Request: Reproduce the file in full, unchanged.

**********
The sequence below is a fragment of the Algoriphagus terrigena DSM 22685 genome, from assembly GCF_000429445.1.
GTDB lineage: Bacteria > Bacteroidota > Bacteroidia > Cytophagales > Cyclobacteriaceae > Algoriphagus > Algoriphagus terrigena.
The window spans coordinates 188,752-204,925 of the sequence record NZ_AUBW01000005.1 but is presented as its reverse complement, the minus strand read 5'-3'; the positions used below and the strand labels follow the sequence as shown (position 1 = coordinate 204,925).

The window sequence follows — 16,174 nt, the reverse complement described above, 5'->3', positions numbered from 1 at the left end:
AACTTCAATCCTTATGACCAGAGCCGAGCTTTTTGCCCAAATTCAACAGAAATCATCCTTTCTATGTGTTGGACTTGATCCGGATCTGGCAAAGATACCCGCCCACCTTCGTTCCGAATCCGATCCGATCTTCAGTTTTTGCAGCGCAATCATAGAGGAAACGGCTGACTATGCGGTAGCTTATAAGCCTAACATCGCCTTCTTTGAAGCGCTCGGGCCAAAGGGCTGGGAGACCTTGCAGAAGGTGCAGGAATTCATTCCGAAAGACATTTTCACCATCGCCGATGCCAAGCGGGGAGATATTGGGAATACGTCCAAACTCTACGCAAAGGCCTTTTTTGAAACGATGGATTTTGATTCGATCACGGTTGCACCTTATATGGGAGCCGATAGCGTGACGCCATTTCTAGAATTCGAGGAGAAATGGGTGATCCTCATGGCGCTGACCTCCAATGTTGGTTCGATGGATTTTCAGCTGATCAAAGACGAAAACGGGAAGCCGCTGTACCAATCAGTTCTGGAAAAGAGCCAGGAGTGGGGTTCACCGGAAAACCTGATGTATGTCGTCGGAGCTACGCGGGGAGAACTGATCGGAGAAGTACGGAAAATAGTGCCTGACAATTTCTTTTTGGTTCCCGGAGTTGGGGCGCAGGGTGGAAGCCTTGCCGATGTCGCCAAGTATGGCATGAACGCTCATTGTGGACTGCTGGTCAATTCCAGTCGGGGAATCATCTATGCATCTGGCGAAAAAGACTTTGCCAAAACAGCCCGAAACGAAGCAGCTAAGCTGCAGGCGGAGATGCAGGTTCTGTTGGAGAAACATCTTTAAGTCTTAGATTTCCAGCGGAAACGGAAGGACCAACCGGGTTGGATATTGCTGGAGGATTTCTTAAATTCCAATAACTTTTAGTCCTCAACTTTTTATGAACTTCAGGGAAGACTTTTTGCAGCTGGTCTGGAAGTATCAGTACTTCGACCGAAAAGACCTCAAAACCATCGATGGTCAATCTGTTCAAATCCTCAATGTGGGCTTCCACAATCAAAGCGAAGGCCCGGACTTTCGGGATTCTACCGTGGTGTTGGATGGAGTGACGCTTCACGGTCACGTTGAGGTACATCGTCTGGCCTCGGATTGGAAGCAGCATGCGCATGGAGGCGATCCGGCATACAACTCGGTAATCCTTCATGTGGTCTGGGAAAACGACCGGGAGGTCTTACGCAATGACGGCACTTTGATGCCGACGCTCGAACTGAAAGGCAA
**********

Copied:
The sequence below is a fragment of the Algoriphagus terrigena DSM 22685 genome, from assembly GCF_000429445.1.
GTDB lineage: Bacteria > Bacteroidota > Bacteroidia > Cytophagales > Cyclobacteriaceae > Algoriphagus > Algoriphagus terrigena.
The window spans coordinates 188,752-204,925 of the sequence record NZ_AUBW01000005.1 but is presented as its reverse complement, the minus strand read 5'-3'; the positions used below and the strand labels follow the sequence as shown (position 1 = coordinate 204,925).

The window sequence follows — 16,174 nt, the reverse complement described above, 5'->3', positions numbered from 1 at the left end:
AACTTCAATCCTTATGACCAGAGCCGAGCTTTTTGCCCAAATTCAACAGAAATCATCCTTTCTATGTGTTGGACTTGATCCGGATCTGGCAAAGATACCCGCCCACCTTCGTTCCGAATCCGATCCGATCTTCAGTTTTTGCAGCGCAATCATAGAGGAAACGGCTGACTATGCGGTAGCTTATAAGCCTAACATCGCCTTCTTTGAAGCGCTCGGGCCAAAGGGCTGGGAGACCTTGCAGAAGGTGCAGGAATTCATTCCGAAAGACATTTTCACCATCGCCGATGCCAAGCGGGGAGATATTGGGAATACGTCCAAACTCTACGCAAAGGCCTTTTTTGAAACGATGGATTTTGATTCGATCACGGTTGCACCTTATATGGGAGCCGATAGCGTGACGCCATTTCTAGAATTCGAGGAGAAATGGGTGATCCTCATGGCGCTGACCTCCAATGTTGGTTCGATGGATTTTCAGCTGATCAAAGACGAAAACGGGAAGCCGCTGTACCAATCAGTTCTGGAAAAGAGCCAGGAGTGGGGTTCACCGGAAAACCTGATGTATGTCGTCGGAGCTACGCGGGGAGAACTGATCGGAGAAGTACGGAAAATAGTGCCTGACAATTTCTTTTTGGTTCCCGGAGTTGGGGCGCAGGGTGGAAGCCTTGCCGATGTCGCCAAGTATGGCATGAACGCTCATTGTGGACTGCTGGTCAATTCCAGTCGGGGAATCATCTATGCATCTGGCGAAAAAGACTTTGCCAAAACAGCCCGAAACGAAGCAGCTAAGCTGCAGGCGGAGATGCAGGTTCTGTTGGAGAAACATCTTTAAGTCTTAGATTTCCAGCGGAAACGGAAGGACCAACCGGGTTGGATATTGCTGGAGGATTTCTTAAATTCCAATAACTTTTAGTCCTCAACTTTTTATGAACTTCAGGGAAGACTTTTTGCAGCTGGTCTGGAAGTATCAGTACTTCGACCGAAAAGACCTCAAAACCATCGATGGTCAATCTGTTCAAATCCTCAATGTGGGCTTCCACAATCAAAGCGAAGGCCCGGACTTTCGGGATTCTACCGTGGTGTTGGATGGAGTGACGCTTCACGGTCACGTTGAGGTACATCGTCTGGCCTCGGATTGGAAGCAGCATGCGCATGGAGGCGATCCGGCATACAACTCGGTAATCCTTCATGTGGTCTGGGAAAACGACCGGGAGGTCTTACGCAATGACGGCACTTTGATGCCGACGCTCGAACTGAAAGGCAA